The higher the DPI, the better the image quality. But don’t go too big – higher resolution images can create larger file sizes. For printed pieces, the ideal resolution is 300 DPI for images at the final printed size.

If you’re taking pictures from a digital camera for your project, its best to set your camera to the highest resolution setting. You can always “scale down” the resolution on an image later (but you can never scale a poor resolution up). Also, remember that a large file size does not necessarily mean the file itself has a high resolution. The best way to be sure your file is at least 300 DPI is to go into the image information and double check.

Avoid Website Images

Web images are created digitally from electronic pixels.

Pixels are box-shaped units of colors that join to create visually recognizable images. The resolution of web images is usually around 72 PPI (pixels per inch), which works well digitally since these images take less storage space and load quickly on screens. However, this lack of detail causes images to look jagged or blurry when printed on commercial presses.

To get the best quality design for print, make sure source photos are coming in at 300 DPI, and use design programs like Adobe InDesign or Illustrator to handle text and create vector logos and other design elements.

Zoom in or Adjust Proportions

When working with your design, remember your screen resolution may not accurately reflect your image resolution because monitor displays usually have about 72 to 116 pixels per inch.

To accurately view the print resolution of your image, zoom in to 300-400%, and observe the quality of your project.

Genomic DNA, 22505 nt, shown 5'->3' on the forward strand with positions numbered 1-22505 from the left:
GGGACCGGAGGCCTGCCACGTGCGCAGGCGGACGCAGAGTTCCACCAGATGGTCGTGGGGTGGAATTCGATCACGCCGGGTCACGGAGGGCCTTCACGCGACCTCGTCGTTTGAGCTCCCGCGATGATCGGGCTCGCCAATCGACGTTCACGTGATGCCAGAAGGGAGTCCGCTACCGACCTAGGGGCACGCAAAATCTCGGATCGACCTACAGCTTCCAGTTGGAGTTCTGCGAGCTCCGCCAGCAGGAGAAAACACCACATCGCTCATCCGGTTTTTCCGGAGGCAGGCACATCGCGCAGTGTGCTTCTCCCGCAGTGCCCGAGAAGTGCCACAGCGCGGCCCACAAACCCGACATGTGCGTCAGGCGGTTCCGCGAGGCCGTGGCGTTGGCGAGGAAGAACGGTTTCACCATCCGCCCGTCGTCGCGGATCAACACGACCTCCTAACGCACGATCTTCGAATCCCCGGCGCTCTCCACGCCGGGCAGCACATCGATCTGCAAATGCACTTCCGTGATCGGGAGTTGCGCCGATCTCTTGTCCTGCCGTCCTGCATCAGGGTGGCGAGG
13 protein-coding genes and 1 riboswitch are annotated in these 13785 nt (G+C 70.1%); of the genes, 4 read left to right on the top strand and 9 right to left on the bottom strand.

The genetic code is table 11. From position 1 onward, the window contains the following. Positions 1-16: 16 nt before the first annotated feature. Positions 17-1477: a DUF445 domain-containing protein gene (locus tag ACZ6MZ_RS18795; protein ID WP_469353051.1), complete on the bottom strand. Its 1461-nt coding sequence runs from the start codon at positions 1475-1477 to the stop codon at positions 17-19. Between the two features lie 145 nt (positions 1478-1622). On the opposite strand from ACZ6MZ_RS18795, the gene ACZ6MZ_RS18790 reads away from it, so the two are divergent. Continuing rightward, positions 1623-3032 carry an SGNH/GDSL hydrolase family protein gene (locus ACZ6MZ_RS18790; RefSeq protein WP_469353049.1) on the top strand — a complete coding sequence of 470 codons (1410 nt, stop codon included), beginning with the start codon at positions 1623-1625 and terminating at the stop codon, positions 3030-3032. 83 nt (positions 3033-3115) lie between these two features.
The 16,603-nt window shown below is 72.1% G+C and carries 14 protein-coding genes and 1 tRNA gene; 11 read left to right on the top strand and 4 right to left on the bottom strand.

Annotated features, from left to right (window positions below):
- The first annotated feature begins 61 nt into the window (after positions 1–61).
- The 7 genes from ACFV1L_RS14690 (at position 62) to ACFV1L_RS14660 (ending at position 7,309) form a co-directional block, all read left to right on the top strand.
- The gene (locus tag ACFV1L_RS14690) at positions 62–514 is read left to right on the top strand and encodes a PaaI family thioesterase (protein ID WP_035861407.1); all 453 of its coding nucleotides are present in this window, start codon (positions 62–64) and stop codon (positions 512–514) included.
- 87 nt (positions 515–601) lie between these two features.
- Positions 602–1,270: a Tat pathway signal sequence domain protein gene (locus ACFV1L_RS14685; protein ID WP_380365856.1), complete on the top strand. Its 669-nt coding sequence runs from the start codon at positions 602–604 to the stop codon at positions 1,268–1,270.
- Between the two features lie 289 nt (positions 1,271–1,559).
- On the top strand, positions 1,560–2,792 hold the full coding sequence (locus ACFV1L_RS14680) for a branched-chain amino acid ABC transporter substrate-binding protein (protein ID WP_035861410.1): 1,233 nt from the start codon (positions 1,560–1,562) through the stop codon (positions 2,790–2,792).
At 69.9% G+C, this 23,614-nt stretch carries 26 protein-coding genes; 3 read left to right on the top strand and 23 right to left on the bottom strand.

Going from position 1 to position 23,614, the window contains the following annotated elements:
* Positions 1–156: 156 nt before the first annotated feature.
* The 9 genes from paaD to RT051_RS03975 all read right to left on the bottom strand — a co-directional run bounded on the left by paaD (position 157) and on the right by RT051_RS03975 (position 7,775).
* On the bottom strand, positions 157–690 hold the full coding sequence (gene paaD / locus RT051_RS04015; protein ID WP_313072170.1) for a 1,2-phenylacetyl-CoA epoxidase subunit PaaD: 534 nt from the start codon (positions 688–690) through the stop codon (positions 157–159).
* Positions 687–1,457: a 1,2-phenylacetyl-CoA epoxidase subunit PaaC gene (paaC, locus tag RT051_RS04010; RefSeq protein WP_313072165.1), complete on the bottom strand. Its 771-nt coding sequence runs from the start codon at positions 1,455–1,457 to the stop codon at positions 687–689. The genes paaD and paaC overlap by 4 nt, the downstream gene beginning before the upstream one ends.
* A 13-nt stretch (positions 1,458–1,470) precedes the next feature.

Also, image resolution is directly and inversely proportional to an image’s physical size. When you increase the resolution of an image, it reduces in physical size. When you physically enlarge an image, it lowers in resolution. This means you cannot make a 72 DPI image 300 DPI by dragging it up in size.

Resolve to Finish Well

By understanding the basics of print resolution, you can avoid unnecessary headaches and ensure your job is done on time and looks great.

Have any questions? Call today; we’re always happy to help!

Effortless: Three Tips to Boost the “Cool” Factor of Your Designs

Fashionable. Admirable. Timeless.

If you were to define cool, what words would you use?

Cool is just . . . cool.

In some sense, even describing what makes something cool can diminish its appeal. But in print and design, nothing is more appealing than cool.

What Makes a Brand Cool?

How do you add this edge to set your products apart?

To find out, marketing scholars Caleb Warren and Margaret C. Campbell carried out six experiments comparing consumer products, coolness ratings, and participant reactions.

In their research, Warren and Campbell discovered a relationship between the qualities of coolness and autonomy, finding designs perceived as cool were those that radiated autonomy in a socially acceptable way. Cool things tend to go a step beyond “stylish” things, so cool designs often push the boundaries of style. Think normative styles like jeans – but add excessive grunge rips. Or ordinary 1950s T-shirts – but add packs of cigarettes rolled into the sleeve.

Coolness is not an inherent quality, but rather a social construct. If coolness comes from stretching limits, one of the keys to cool designs is knowing your niche and understanding what customers perceive to be unconventional. As Warren & Campbell conclude: “objects and people are cool only to the extent that others consider them cool.”

Bringing Coolness to Life

Looking to push the boundaries in a way that’s meaningful to your customers? Here are three ways to set your designs apart:

1. Define the Gap in Your Market.

Look beyond your design to the people you are designing for.

What brands, social values, or fashion cues motivate them? Look at products your customers typically buy and find the “gap” between current designs and those that are too intense or extreme.